How Sweet Are You?

DessertWhen I was growing up, my mom made liver on a regular basis because she learned it was a good source of iron. So every month or so (thank God it wasn’t more than that!) I choked down the horrid stuff. Then after my siblings and I grew up and moved out, she discovered that it’s also very high in cholesterol and never cooked it again.

We’ve all been victims of misinformation when it comes to food—what’s good for us one year may just turn out to be what’s not the next. I can’t tell you how many times I’ve heard the contradictory tug-of-war regarding the benefits/side effects of coffee. But we all know sugar isn’t good for you. It doesn’t take a nutritionist to tell us that. However, even that’s not as simple as it seems.

A couple weeks ago, I had to take an HbA1c test in order to qualify for the healthy incentive rate with my medical insurance. This test measures the blood glucose concentration over the past three months—so a history of sorts. Since I eat what I considered to be very healthy (spinach/chard drinks in the mornings, salad for lunch every day and lots of green, leafy vegetables) I was shocked that my results came back tagged as High. Too high, it seems, to get a break on my health insurance. Aside from my supposed healthy eating, I work out every day, sometimes twice a day, and my weight is on the low end of normal. So imagine my surprise.

After the initial shock wore off, I started reading labels to see how much sugar I’ve been consuming—which I imagine is what caused me to test higher than is recommended. According to the American Heart Association, the average adult should strive to consume no more than 25 grams of added sugar—sugars that are not naturally occurring (like what you find in fruit.) Each gram of sugar is four calories, so this equals about 100 calories. The World Health Organization says sugar should be no more than 10% of our daily calories—which is closer to about 18 grams for me. I was stunned to discover that the dried cranberries I like to put on my salad contains 29 grams of sugar in one serving! So, although I think I’m eating a healthy salad, I’m actually consuming more than the maximum amount of sugar for the day with that one meal.

When I realized this, I started pulling foods from the pantry and refrigerator like a crazy person, adding up the grams of sugar I’ve been consuming on a regular basis. Honey has 16 grams of sugar in one serving; yogurt, 9; soymilk, 14; 1 tsp. of raw sugar, 5. Add all that up, and I’ve been consuming more than 50 grams of sugar each day, and none of it came from carbohydrates and sugary treats. No wonder my HbA1c test came back high.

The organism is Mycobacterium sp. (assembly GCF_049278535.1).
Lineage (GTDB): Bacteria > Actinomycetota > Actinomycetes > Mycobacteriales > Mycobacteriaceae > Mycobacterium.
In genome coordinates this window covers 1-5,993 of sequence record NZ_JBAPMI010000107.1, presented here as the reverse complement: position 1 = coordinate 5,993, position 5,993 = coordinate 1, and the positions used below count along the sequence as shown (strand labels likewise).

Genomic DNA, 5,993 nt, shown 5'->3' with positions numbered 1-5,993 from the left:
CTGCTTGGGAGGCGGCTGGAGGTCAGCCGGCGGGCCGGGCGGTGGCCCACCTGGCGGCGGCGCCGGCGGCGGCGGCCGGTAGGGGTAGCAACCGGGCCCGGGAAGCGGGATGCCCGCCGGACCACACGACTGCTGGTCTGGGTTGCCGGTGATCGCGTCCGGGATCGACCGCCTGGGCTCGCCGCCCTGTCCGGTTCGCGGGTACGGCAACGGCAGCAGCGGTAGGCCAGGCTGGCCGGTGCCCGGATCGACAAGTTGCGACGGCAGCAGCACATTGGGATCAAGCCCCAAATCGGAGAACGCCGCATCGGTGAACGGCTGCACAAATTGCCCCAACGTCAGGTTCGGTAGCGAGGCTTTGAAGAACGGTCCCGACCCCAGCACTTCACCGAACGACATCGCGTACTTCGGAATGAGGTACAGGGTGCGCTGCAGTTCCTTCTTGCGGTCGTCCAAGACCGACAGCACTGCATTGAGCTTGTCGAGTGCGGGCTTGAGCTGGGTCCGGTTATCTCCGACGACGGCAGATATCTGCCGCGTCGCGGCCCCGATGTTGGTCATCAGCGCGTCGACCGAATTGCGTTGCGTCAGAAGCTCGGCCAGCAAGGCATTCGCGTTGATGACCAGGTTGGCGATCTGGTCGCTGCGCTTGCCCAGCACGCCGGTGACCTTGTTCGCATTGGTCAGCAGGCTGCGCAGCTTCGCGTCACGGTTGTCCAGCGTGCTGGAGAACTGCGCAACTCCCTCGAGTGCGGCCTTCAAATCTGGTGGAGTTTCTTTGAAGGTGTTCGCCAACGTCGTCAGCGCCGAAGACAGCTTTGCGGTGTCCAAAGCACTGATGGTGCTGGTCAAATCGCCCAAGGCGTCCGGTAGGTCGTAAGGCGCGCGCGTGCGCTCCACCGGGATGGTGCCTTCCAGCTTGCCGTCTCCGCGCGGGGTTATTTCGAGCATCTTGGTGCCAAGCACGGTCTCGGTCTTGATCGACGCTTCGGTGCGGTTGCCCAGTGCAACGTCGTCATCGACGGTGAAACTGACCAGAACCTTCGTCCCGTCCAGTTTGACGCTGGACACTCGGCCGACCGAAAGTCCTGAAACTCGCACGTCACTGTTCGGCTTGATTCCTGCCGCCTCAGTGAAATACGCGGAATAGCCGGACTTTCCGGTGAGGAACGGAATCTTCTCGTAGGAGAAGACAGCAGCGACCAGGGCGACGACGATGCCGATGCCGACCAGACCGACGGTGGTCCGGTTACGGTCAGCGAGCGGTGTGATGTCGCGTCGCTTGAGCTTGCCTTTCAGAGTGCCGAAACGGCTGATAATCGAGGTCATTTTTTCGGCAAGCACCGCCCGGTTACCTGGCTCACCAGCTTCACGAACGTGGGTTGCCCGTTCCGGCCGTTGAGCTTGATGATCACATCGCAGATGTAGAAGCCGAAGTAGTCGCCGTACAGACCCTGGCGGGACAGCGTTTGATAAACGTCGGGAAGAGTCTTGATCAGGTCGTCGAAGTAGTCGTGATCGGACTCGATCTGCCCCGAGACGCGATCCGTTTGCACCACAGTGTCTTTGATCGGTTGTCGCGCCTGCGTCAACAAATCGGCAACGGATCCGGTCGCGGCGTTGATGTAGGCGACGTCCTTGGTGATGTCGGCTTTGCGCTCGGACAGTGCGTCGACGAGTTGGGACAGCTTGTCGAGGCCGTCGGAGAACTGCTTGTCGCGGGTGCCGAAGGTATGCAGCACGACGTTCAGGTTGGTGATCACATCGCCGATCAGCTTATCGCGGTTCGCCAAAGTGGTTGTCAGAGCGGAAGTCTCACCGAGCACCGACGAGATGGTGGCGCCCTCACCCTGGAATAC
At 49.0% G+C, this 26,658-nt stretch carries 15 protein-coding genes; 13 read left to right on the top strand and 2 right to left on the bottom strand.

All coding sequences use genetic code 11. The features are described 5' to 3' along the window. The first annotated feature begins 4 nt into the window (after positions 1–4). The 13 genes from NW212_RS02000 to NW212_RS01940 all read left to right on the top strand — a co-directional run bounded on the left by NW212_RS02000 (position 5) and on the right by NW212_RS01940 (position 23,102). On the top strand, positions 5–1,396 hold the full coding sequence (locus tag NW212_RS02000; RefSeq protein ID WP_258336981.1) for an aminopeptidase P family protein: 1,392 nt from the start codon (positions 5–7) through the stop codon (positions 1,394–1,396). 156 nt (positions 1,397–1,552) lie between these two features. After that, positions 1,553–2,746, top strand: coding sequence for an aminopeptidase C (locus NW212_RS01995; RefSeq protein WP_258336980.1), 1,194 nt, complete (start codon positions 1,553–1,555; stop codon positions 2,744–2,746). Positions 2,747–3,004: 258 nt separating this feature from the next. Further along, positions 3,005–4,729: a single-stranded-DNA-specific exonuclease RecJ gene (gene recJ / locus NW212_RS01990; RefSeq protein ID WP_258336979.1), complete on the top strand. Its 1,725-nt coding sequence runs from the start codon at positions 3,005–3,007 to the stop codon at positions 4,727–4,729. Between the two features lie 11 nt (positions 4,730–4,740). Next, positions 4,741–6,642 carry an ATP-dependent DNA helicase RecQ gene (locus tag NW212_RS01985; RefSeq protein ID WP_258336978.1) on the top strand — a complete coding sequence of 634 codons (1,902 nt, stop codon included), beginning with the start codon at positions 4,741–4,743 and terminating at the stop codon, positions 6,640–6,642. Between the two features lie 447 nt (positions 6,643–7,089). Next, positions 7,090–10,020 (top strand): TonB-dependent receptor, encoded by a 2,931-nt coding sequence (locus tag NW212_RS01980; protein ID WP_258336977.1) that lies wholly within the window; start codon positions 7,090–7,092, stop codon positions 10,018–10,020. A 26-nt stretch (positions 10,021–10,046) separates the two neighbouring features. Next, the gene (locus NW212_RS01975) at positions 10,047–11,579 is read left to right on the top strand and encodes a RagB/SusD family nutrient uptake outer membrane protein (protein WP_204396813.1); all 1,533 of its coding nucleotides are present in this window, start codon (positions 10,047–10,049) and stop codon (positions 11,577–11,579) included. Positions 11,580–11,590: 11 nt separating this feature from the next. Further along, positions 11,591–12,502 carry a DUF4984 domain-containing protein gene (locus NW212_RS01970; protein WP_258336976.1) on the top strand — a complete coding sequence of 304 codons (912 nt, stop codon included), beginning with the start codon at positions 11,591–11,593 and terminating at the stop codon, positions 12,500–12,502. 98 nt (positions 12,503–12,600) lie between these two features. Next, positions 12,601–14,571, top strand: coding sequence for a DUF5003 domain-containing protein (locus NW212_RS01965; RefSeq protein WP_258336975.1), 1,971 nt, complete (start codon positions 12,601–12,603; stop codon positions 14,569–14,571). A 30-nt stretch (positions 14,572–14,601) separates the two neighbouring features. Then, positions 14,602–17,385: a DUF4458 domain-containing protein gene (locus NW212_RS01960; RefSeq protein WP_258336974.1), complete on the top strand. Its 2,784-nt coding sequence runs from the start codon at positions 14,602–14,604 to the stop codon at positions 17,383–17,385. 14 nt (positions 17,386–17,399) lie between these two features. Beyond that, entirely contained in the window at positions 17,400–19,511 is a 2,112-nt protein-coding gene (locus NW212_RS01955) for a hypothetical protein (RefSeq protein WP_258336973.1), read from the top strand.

And just to complicate things a little more, every food has a glycemic index level, which plays into the test. Foods with a higher glycemic index level will increase the glucose in your body, while foods with a lower level will have no effect or may even help lower it. Carbohydrates (potatoes, rice, bread, cereal, pasta, etc.) breaks down as sugar in the body, so even if you don’t add sugar to these foods, it’s like you’re consuming sugar anyway. And if you want to complicate it further, look into glycemic load. All in all, I’m not nearly as healthy as I thought.

Americans eat an average of 22 teaspoons of sugar per day—equivalent to 355 calories—or 37 extra pounds a year. It’s easy to see why we’re a nation of obese people. But on top of that, we have an increase in heart disease and diabetes. Unless you’re proactive about health education, it’s easy to be misguided. The benefits or health risks of coffee may be up for debate, but none of us can deny the health risks of consuming sugar. So, I urge you to read labels, do your homework, and make wiser choices. It might just save your life.

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